I don’t mean to obsess about others’ obsessions with earmarks, but it is just weird how much attention this non-issue gets. Yes, I know that I am adding to the problem by talking about how much others are talking about the non-issue, but if there was ever an instance that showed how Washington has lost perspective and any sense of priorities it is the ongoing fascination with this minor, almost irrelevant part of the budgeting process. Worse than the fascination are the arguments against earmarks. Naturally, McCain has the most perfect non sequitur:

We are in the midst of an unprecedented economic crisis; Americans are losing their jobs, their savings and their homes. We simply must rein in wasteful pork-barrel spending.

What does the one have to do with the other? There is no causal connection between the two, and to the extent that “wasteful pork-barrel spending” goes into a project that would otherwise not be funded the “wasteful pork-barrel spending” just might be employing someone who would otherwise be out of work or making less money in a different job. This person would then not be able to save as much, would probably have to use credit card debt to stay afloat until things improved and might have to borrow against the equity of his house, duplicating some of the very sort of behaviors that have helped bring so many to their current predicament. That doesn’t necessarily mean that funding these projects is the best or most effective use of the funds in question, and it is probably true in many cases that these projects are neither the best nor the most effective ways to use these funds, but of all the things to focus on at the present time it is hard to think of a more irrelevant target.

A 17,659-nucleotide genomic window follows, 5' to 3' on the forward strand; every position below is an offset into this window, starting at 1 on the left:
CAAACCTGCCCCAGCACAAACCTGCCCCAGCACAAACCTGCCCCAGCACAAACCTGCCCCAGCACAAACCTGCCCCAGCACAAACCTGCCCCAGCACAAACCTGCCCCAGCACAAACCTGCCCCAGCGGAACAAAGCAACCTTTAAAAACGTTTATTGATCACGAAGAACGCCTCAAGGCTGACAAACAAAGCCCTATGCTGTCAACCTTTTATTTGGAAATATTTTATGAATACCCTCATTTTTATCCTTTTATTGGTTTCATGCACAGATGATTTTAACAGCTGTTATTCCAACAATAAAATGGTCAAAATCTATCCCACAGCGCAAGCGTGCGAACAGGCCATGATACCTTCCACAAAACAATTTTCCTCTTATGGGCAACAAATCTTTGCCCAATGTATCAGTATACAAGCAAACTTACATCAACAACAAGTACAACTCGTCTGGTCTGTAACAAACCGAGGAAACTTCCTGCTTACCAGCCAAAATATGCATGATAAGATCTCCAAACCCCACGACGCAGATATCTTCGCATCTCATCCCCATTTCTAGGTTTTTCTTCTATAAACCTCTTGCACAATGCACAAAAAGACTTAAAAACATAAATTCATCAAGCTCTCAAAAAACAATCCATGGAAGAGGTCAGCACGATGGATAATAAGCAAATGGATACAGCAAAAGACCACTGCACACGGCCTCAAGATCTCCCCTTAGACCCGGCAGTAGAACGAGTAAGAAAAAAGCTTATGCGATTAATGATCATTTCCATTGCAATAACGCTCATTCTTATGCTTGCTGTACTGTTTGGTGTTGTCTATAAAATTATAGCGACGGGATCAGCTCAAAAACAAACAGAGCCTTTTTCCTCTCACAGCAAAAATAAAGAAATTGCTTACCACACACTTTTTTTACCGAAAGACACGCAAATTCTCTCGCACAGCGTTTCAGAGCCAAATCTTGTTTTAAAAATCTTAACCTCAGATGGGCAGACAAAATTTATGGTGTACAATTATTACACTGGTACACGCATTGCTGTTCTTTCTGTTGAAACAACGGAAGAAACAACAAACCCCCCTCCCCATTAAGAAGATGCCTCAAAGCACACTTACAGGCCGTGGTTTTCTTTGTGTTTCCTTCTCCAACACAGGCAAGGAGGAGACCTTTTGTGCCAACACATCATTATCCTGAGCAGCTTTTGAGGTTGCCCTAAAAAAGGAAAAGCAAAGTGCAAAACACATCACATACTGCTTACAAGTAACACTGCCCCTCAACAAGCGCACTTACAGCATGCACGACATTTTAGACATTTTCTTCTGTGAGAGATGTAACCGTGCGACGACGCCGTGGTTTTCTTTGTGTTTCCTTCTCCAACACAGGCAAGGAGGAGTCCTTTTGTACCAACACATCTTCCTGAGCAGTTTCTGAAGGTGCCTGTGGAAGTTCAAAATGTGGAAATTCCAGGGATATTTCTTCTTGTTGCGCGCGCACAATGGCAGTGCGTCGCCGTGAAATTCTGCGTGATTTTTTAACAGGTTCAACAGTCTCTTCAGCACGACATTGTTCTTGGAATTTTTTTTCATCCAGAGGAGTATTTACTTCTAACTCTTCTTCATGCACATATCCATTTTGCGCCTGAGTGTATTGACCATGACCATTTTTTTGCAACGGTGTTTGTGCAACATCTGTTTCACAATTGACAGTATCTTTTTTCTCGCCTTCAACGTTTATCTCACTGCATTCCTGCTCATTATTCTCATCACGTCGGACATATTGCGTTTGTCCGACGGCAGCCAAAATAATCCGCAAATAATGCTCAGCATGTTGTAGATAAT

P.S. Incidentally, what does McCain have against astronomy? During the campaign, he complained about Obama getting funding for the planetarium here in Chicago, and now he complains about other astronomy funding in Hawaii. Maybe it’s a boondoggle, maybe not, but he rattles it off on his list of earmarks as if it were objectively silly to promote the study of astronomy. I consider myself to be a pretty strict constitutionalist, but if the Constitution authorizes copyright and patent protections to “promote the Progress of Science and useful Arts” (Art. 1, Sec. 8) the funding of scientific endeavors is not that unreasonable. It is certainly pretty far down the list of things an opponent of earmarks should want to be mocking.

Update: Fortunately, in the same forum Ron Paul is making a lot more sense:

To fight earmarks is to fight for an even more powerful executive branch. It is popular these days to condemn earmarks in the name of fiscal conservatism. The truth is that they account for less than 2 percent of the spending bill just passed. And even if all earmarks were removed from the budget overall, no money would be saved. That money would instead go to the executive branch to spend as it sees fit. Congress has the power of the purse. It is the constitutional responsibility of members to earmark, or designate, where funds should go, rather than to simply deliver a lump sum to the president.